Please join us in appealing to the Revenue Commissioners to disregard future applications from any group involved in killing animals for sport.
ICABS has thanked the Poundworld chain of shops for withdrawing an inhumane mouse trap from sale.
The "Mouse & Insect Glue Traps" were being sold in Poundworld branches around the country but when ICABS highlighted the cruelty of the traps, the company's head office promptly assured us that they would be taken off the shelves.
A Poundworld spokesman stated: "I have instructed our managers to withdraw the Mouse and Insect Glue Traps from sale. I agree totally with your comments. The traps were bought over the phone as "Mouse Traps" from one of our suppliers. I was not made aware that they were of the glue type."
ICABS thanks Poundworld for this positive response.
We now call on members of the public to check other discount chains and hardware shops to see if the traps are available elsewhere. If you spot glue traps for sale, please tell the manager about the animal suffering they cause and appeal for them to be withdrawn.
For those not familiar with glue traps, the aim is to catch the mouse in a gluey base from which it has no escape. The unfortunate creature is not killed outright but instead slowly dies over a number of days.
Information presented on the In Defense of Animals website, explicitly outlines the animal suffering which glue traps can cause. It states:
"A 1983 test that evaluated the effectiveness of glue traps found that trapped mice struggling to free themselves would pull out their own hair, exposing bare, raw areas of skin. The mice broke or even bit off their own legs, and the glue caused their eyes to become badly irritated and scarred. After three to five hours in the glue traps, the mice defecated and urinated heavily because of their severe stress and fear, and quickly became covered with their own excrement. Animals whose faces become stuck in the glue slowly suffocate, and all trapped animals are subject to starvation and dehydration. It takes anywhere from three to five days for the mouse to finally die. This is nothing less than torture."
Veterinary surgeons who condemned the traps are quoted on the website. One states that "there is much suffering by the entrapped animals - it is not a sudden or merciful death, but one brought on by starvation and thirst." Another says: "Because all mammals have similar nervous systems, they are capable of experiencing the same type of pain and suffering. Thus, rodents suffer as much as any other mammal and are capable of being traumatized and abused."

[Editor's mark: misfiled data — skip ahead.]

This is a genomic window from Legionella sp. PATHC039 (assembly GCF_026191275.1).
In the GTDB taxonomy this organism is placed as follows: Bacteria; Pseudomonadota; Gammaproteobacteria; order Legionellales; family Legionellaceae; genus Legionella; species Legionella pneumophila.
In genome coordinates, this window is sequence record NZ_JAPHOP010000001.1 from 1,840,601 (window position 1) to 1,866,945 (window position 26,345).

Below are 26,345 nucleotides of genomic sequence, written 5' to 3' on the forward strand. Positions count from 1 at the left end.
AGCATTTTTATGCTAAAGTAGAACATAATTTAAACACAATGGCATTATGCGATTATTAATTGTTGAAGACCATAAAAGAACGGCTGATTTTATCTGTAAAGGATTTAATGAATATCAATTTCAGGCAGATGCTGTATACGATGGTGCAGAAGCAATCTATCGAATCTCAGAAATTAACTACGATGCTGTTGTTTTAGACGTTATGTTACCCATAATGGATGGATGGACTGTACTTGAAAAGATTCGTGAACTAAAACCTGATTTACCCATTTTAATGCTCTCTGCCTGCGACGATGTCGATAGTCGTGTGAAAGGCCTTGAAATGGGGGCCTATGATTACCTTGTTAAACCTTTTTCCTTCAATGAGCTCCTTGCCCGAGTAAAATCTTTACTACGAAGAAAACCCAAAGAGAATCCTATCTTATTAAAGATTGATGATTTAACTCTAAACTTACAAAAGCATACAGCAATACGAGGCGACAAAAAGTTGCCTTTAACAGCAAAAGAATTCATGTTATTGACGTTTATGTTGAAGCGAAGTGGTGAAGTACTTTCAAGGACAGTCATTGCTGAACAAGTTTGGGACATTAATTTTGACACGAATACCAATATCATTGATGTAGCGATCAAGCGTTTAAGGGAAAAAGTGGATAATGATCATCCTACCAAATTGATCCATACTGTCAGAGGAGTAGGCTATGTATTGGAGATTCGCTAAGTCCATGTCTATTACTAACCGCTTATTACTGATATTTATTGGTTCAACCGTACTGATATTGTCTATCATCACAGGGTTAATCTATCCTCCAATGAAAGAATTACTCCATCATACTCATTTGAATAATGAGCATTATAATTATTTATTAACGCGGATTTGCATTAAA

Hunters affected by the British blood sports ban may be among those to benefit from a ferry company discount. Stena Line, which operates five ferry routes from the UK to Ireland, is currently offering members of the Countryside Alliance a 10 per cent discount.
Countryside Alliance campaigns for the continuance of "country sports" which, they state, are "central to our vision for a sustainable countryside". Among those on the board of Countryside Alliance Ireland is Jerry Desmond of the Irish Coursing Club.
In a letter to Stena's head office in Sweden, ICABS expressed our objection to this discount. We also asked what their policy is in relation to hare coursing, foxhunting and other cruel pursuits.
"These activities are now illegal in England, Scotland and Wales," we stated. "Stena Line's discount could act as an incentive for those involved in blood sports to travel to Ireland where they unfortunately remain legal."
We added that since the majority of Irish people are opposed to blood sports, it very probable that a majority of the company's Irish-based customers would also object to the discount.
In a reply from the company's Dun Laoghaire office in August, Communications & PR Manager, Eamonn Hewitt stated: "To my knowledge none of the pursuits [which CA are involved in] are illegal in Ireland...In no way do we condone cruelty to animals nor do we see our offer to Countryside Alliance as support or subsidisation of blood sports."
Please ask Stena to stop offering discounts which could encourage hunters to come to Ireland to kill our wildlife.
Eamonn Hewitt, PR Manager
I object to the discount being offered by Stena Line to Countryside Alliance. This organisation campaigns in favour of "country sports" (also known as blood sports) such as foxhunting and hare coursing. They state that these activities are "central to our vision for a sustainable countryside".
As one of the majority of Irish citizens who wish to see hare coursing and foxhunting banned, I find it very disappointing that Stena is offering discounts to Countryside Alliance members. Furthermore, I feel it is inappropriate for Stena to associate with any group which defends activities that are illegal in part of your route network.
Thank you. I look forward to your positive response.
In a past edition of Animal Voice, we reported how 40 hares died following a coursing meeting in New Ross in 2003, with a veterinary surgeon citing stress as the cause.
"Under the influence of stress, the hare's immune system is compromised," stated veterinary surgeon, Peter Murphy, in a letter to the National Parks & Wildlife Service. "Hares being normally solitary animals are significantly stressed when corralled and coursed, and this combination of circumstances has resulted in the deaths in this case."
The death of the hares lead to the NPWS Regional Manager for the New Ross area, Eamonn Meskell, recommending that the Wexford & District Coursing club should be excluded from holding a meeting in December 2004.
In a memo to the National Director of the NPWS, Dr Alan Craig, he stated that "it appears that in this instance bad animal husbandry was displayed." It was subsequently decided that this club should be refused a licence by the NPWS and they were advised accordingly.
However, the club appealed the decision, and Dr Craig relented, agreeing to a scaled down event. He was, he said, "satisfied that the very uniqueness of the outcome (ie the deaths of 40 hares) meant that it could not have been predicted".